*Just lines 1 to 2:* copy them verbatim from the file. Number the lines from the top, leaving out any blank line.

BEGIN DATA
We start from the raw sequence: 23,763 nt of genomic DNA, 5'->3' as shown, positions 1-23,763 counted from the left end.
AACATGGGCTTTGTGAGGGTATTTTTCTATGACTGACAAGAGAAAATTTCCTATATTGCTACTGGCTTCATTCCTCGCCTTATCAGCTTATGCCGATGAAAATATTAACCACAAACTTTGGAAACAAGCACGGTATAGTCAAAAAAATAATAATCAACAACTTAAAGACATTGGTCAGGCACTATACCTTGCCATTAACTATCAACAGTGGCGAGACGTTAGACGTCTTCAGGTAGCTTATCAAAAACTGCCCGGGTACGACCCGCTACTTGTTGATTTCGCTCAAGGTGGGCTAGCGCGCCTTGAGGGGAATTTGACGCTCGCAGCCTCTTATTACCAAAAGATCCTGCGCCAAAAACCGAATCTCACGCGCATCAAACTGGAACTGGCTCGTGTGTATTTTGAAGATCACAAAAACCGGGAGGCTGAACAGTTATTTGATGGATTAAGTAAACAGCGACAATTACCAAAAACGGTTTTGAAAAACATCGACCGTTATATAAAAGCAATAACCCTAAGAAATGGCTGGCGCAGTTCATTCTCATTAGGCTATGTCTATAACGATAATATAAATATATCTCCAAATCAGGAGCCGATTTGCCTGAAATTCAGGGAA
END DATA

We start from the raw sequence: 23,763 nt of genomic DNA, 5'->3' as shown, positions 1-23,763 counted from the left end.
AACATGGGCTTTGTGAGGGTATTTTTCTATGACTGACAAGAGAAAATTTCCTATATTGCTACTGGCTTCATTCCTCGCCTTATCAGCTTATGCCGATGAAAATATTAACCACAAACTTTGGAAACAAGCACGGTATAGTCAAAAAAATAATAATCAACAACTTAAAGACATTGGTCAGGCACTATACCTTGCCATTAACTATCAACAGTGGCGAGACGTTAGACGTCTTCAGGTAGCTTATCAAAAACTGCCCGGGTACGACCCGCTACTTGTTGATTTCGCTCAAGGTGGGCTAGCGCGCCTTGAGGGGAATTTGACGCTCGCAGCCTCTTATTACCAAAAGATCCTGCGCCAAAAACCGAATCTCACGCGCATCAAACTGGAACTGGCTCGTGTGTATTTTGAAGATCACAAAAACCGGGAGGCTGAACAGTTATTTGATGGATTAAGTAAACAGCGACAATTACCAAAAACGGTTTTGAAAAACATCGACCGTTATATAAAAGCAATAACCCTAAGAAATGGCTGGCGCAGTTCATTCTCATTAGGCTATGTCTATAACGATAATATAAATATATCTCCAAATCAGGAGCCGATTTGCCTGAAATTCAGGGAA